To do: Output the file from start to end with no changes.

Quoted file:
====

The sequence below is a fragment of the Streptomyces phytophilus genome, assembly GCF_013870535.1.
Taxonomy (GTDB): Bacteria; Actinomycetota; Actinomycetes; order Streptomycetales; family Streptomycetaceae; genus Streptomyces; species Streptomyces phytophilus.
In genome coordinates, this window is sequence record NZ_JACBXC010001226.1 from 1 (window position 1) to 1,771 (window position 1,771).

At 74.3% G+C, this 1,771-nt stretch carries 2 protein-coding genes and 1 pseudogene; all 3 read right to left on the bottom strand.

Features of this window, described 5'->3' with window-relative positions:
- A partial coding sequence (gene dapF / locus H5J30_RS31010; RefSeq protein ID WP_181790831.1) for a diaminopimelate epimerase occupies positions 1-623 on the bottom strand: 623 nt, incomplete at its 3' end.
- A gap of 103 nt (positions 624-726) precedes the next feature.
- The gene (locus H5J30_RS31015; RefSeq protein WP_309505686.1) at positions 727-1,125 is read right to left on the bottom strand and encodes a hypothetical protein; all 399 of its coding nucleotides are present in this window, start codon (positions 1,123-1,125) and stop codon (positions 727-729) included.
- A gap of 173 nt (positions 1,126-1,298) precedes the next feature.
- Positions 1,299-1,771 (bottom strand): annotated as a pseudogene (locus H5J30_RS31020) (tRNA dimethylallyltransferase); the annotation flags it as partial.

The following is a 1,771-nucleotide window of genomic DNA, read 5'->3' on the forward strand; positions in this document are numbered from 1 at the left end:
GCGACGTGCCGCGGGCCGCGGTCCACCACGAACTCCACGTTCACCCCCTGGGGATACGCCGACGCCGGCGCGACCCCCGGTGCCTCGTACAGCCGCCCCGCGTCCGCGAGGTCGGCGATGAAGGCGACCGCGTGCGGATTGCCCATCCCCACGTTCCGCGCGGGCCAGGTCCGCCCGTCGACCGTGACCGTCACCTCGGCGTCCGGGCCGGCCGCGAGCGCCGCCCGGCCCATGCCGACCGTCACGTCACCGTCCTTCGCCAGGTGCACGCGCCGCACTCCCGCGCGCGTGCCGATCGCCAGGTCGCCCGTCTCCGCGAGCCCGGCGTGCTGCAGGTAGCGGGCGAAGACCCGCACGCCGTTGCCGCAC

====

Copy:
The sequence below is a fragment of the Streptomyces phytophilus genome, assembly GCF_013870535.1.
Taxonomy (GTDB): Bacteria; Actinomycetota; Actinomycetes; order Streptomycetales; family Streptomycetaceae; genus Streptomyces; species Streptomyces phytophilus.
In genome coordinates, this window is sequence record NZ_JACBXC010001226.1 from 1 (window position 1) to 1,771 (window position 1,771).

At 74.3% G+C, this 1,771-nt stretch carries 2 protein-coding genes and 1 pseudogene; all 3 read right to left on the bottom strand.

Features of this window, described 5'->3' with window-relative positions:
- A partial coding sequence (gene dapF / locus H5J30_RS31010; RefSeq protein ID WP_181790831.1) for a diaminopimelate epimerase occupies positions 1-623 on the bottom strand: 623 nt, incomplete at its 3' end.
- A gap of 103 nt (positions 624-726) precedes the next feature.
- The gene (locus H5J30_RS31015; RefSeq protein WP_309505686.1) at positions 727-1,125 is read right to left on the bottom strand and encodes a hypothetical protein; all 399 of its coding nucleotides are present in this window, start codon (positions 1,123-1,125) and stop codon (positions 727-729) included.
- A gap of 173 nt (positions 1,126-1,298) precedes the next feature.
- Positions 1,299-1,771 (bottom strand): annotated as a pseudogene (locus H5J30_RS31020) (tRNA dimethylallyltransferase); the annotation flags it as partial.

The following is a 1,771-nucleotide window of genomic DNA, read 5'->3' on the forward strand; positions in this document are numbered from 1 at the left end:
GCGACGTGCCGCGGGCCGCGGTCCACCACGAACTCCACGTTCACCCCCTGGGGATACGCCGACGCCGGCGCGACCCCCGGTGCCTCGTACAGCCGCCCCGCGTCCGCGAGGTCGGCGATGAAGGCGACCGCGTGCGGATTGCCCATCCCCACGTTCCGCGCGGGCCAGGTCCGCCCGTCGACCGTGACCGTCACCTCGGCGTCCGGGCCGGCCGCGAGCGCCGCCCGGCCCATGCCGACCGTCACGTCACCGTCCTTCGCCAGGTGCACGCGCCGCACTCCCGCGCGCGTGCCGATCGCCAGGTCGCCCGTCTCCGCGAGCCCGGCGTGCTGCAGGTAGCGGGCGAAGACCCGCACGCCGTTGCCGCAC